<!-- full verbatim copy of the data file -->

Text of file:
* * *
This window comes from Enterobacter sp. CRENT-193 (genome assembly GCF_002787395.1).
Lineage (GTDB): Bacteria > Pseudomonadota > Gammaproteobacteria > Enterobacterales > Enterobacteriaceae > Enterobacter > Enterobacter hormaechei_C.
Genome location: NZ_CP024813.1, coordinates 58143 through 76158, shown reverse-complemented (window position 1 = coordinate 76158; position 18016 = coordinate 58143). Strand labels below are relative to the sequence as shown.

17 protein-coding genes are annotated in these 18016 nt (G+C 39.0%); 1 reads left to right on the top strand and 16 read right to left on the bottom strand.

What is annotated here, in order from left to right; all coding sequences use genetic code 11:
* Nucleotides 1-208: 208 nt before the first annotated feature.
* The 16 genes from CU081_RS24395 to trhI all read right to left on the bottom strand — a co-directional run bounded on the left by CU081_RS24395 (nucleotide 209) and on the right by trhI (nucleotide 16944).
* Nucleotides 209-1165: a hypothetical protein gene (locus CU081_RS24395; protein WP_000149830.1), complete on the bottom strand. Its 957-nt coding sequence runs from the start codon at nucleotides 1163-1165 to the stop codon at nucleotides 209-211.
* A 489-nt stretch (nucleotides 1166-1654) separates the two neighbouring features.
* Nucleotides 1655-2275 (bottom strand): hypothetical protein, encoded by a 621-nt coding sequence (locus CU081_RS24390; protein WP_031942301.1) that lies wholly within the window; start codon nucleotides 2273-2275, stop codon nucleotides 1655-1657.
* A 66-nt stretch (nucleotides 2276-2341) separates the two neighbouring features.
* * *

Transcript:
This window comes from Enterobacter sp. CRENT-193 (genome assembly GCF_002787395.1).
Lineage (GTDB): Bacteria > Pseudomonadota > Gammaproteobacteria > Enterobacterales > Enterobacteriaceae > Enterobacter > Enterobacter hormaechei_C.
Genome location: NZ_CP024813.1, coordinates 58143 through 76158, shown reverse-complemented (window position 1 = coordinate 76158; position 18016 = coordinate 58143). Strand labels below are relative to the sequence as shown.

17 protein-coding genes are annotated in these 18016 nt (G+C 39.0%); 1 reads left to right on the top strand and 16 read right to left on the bottom strand.

What is annotated here, in order from left to right; all coding sequences use genetic code 11:
* Nucleotides 1-208: 208 nt before the first annotated feature.
* The 16 genes from CU081_RS24395 to trhI all read right to left on the bottom strand — a co-directional run bounded on the left by CU081_RS24395 (nucleotide 209) and on the right by trhI (nucleotide 16944).
* Nucleotides 209-1165: a hypothetical protein gene (locus CU081_RS24395; protein WP_000149830.1), complete on the bottom strand. Its 957-nt coding sequence runs from the start codon at nucleotides 1163-1165 to the stop codon at nucleotides 209-211.
* A 489-nt stretch (nucleotides 1166-1654) separates the two neighbouring features.
* Nucleotides 1655-2275 (bottom strand): hypothetical protein, encoded by a 621-nt coding sequence (locus CU081_RS24390; protein WP_031942301.1) that lies wholly within the window; start codon nucleotides 2273-2275, stop codon nucleotides 1655-1657.
* A 66-nt stretch (nucleotides 2276-2341) separates the two neighbouring features.